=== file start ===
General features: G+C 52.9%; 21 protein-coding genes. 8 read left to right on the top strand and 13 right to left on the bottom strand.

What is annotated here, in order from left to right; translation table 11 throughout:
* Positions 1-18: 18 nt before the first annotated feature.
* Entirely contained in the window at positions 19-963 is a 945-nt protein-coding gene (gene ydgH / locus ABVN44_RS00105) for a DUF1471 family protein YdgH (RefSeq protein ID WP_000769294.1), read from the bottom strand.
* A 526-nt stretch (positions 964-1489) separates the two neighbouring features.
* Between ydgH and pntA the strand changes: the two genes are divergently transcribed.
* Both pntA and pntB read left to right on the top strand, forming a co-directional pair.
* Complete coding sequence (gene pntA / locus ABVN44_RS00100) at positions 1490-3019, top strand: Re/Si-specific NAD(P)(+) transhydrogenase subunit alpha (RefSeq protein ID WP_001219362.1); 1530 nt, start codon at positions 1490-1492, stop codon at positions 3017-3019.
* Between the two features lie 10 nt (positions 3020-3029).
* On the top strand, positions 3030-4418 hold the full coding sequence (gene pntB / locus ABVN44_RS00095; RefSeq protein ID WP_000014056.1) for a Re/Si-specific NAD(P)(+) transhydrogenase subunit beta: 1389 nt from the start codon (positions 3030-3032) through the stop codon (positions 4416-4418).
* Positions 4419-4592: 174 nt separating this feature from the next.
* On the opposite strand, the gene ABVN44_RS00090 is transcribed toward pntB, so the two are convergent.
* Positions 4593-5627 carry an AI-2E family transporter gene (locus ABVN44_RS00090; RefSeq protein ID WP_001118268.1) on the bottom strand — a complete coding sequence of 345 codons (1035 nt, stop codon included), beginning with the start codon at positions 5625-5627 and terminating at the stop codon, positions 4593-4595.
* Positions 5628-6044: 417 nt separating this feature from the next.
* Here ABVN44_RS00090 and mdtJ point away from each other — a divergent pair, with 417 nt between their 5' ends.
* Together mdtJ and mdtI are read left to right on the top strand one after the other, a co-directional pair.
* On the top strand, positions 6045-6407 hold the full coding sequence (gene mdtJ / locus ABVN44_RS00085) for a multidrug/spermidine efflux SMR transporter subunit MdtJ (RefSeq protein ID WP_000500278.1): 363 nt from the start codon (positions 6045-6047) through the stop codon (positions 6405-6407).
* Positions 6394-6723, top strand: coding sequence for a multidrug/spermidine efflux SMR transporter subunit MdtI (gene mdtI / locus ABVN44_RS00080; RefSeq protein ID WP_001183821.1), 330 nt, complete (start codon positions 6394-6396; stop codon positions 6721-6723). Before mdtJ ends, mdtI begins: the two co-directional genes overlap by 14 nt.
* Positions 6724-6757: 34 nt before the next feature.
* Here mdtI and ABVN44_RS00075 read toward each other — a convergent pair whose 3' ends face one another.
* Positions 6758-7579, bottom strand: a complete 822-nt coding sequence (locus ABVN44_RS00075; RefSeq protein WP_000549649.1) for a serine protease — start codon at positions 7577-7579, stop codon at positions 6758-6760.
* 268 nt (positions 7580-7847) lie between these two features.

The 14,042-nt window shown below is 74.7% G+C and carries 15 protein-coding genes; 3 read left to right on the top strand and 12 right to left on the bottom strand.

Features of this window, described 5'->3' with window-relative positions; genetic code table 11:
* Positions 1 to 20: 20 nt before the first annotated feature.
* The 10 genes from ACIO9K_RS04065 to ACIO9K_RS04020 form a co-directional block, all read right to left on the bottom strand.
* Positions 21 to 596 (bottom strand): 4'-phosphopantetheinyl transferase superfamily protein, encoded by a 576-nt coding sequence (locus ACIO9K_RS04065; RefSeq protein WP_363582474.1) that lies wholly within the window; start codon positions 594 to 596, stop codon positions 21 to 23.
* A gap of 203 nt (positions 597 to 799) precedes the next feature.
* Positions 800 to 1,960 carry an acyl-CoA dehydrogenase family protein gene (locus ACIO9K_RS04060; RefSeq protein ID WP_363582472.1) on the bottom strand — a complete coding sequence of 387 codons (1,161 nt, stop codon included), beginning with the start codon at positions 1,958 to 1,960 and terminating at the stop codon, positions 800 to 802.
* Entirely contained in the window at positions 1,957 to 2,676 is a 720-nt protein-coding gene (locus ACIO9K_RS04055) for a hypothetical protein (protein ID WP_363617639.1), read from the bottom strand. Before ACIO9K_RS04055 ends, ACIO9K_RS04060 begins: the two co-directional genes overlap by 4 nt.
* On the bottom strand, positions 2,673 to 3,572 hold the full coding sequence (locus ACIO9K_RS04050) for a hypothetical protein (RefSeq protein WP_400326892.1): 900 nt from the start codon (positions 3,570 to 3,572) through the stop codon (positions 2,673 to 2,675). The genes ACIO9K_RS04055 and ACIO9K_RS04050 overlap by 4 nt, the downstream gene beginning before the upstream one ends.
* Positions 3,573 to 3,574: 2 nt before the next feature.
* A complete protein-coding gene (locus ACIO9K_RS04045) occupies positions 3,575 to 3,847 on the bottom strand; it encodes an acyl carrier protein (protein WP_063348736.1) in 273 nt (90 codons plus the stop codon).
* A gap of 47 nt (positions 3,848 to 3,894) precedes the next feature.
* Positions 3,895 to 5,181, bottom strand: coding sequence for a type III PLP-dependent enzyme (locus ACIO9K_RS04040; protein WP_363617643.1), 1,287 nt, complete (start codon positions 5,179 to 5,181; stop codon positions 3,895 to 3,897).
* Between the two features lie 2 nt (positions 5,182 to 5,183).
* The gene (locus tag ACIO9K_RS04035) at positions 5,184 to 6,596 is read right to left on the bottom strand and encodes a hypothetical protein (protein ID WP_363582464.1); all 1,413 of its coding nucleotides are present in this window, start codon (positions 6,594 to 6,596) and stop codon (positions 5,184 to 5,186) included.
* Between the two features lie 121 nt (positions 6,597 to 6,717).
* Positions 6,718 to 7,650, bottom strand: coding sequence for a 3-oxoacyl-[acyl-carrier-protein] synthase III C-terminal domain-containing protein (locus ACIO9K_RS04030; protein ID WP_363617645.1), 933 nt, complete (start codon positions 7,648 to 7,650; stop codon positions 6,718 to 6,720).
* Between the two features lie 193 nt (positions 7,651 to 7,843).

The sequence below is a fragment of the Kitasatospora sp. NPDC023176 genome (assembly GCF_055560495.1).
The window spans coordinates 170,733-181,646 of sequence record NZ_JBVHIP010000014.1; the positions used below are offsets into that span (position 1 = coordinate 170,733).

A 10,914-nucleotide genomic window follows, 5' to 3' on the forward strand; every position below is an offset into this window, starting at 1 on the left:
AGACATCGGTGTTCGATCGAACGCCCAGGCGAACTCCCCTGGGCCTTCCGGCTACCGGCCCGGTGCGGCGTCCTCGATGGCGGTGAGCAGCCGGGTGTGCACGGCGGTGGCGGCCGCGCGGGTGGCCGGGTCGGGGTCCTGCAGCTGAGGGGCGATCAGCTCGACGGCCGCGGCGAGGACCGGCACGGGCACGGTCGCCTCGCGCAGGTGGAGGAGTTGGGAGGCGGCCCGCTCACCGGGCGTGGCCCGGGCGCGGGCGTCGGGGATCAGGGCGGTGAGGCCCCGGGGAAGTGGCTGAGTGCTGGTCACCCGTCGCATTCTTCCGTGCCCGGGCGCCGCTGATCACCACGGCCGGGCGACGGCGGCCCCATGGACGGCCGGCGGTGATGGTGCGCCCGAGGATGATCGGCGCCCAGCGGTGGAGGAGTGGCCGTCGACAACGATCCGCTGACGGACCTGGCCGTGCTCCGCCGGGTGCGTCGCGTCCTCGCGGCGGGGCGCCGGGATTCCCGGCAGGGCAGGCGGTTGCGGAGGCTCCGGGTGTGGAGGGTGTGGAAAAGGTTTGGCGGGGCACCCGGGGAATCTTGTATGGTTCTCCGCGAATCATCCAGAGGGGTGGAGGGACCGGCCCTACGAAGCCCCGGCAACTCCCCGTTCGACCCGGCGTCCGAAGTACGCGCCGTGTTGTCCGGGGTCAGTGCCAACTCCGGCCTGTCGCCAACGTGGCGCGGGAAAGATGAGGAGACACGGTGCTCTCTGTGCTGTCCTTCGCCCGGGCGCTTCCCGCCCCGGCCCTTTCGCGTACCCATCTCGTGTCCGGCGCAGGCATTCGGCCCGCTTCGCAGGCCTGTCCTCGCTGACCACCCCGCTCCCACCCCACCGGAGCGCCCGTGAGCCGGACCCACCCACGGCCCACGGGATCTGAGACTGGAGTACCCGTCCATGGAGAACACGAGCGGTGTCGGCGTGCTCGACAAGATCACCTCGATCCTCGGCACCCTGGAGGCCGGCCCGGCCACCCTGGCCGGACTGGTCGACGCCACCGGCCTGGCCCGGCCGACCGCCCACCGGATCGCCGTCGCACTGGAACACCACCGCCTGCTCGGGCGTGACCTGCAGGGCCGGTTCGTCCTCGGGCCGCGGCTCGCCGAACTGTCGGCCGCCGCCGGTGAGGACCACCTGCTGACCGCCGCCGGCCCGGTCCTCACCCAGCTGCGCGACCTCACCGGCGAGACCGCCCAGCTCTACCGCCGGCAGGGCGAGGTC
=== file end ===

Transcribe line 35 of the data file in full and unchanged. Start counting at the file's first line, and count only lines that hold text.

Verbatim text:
* Positions 3,895 to 5,181, bottom strand: coding sequence for a type III PLP-dependent enzyme (locus ACIO9K_RS04040; protein WP_363617643.1), 1,287 nt, complete (start codon positions 5,179 to 5,181; stop codon positions 3,895 to 3,897).